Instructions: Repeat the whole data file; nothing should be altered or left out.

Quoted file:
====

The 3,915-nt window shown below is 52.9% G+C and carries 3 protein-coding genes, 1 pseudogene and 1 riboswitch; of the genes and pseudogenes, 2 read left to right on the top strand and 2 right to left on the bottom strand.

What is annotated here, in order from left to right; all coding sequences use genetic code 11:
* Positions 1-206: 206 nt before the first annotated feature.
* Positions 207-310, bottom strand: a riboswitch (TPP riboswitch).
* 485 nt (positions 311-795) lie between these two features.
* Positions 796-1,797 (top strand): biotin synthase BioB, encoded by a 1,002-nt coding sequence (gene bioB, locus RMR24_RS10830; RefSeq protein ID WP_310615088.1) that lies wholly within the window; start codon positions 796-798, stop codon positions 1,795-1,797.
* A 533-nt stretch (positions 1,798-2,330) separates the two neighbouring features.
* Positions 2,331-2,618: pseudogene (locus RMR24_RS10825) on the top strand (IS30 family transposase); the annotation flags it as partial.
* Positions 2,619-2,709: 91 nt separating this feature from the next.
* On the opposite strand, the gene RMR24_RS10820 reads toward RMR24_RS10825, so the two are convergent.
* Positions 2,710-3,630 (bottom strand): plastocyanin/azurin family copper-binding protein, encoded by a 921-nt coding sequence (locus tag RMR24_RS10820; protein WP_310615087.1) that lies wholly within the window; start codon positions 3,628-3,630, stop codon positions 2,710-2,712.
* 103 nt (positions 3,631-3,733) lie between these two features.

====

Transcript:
The 3,915-nt window shown below is 52.9% G+C and carries 3 protein-coding genes, 1 pseudogene and 1 riboswitch; of the genes and pseudogenes, 2 read left to right on the top strand and 2 right to left on the bottom strand.

What is annotated here, in order from left to right; all coding sequences use genetic code 11:
* Positions 1-206: 206 nt before the first annotated feature.
* Positions 207-310, bottom strand: a riboswitch (TPP riboswitch).
* 485 nt (positions 311-795) lie between these two features.
* Positions 796-1,797 (top strand): biotin synthase BioB, encoded by a 1,002-nt coding sequence (gene bioB, locus RMR24_RS10830; RefSeq protein ID WP_310615088.1) that lies wholly within the window; start codon positions 796-798, stop codon positions 1,795-1,797.
* A 533-nt stretch (positions 1,798-2,330) separates the two neighbouring features.
* Positions 2,331-2,618: pseudogene (locus RMR24_RS10825) on the top strand (IS30 family transposase); the annotation flags it as partial.
* Positions 2,619-2,709: 91 nt separating this feature from the next.
* On the opposite strand, the gene RMR24_RS10820 reads toward RMR24_RS10825, so the two are convergent.
* Positions 2,710-3,630 (bottom strand): plastocyanin/azurin family copper-binding protein, encoded by a 921-nt coding sequence (locus tag RMR24_RS10820; protein WP_310615087.1) that lies wholly within the window; start codon positions 3,628-3,630, stop codon positions 2,710-2,712.
* 103 nt (positions 3,631-3,733) lie between these two features.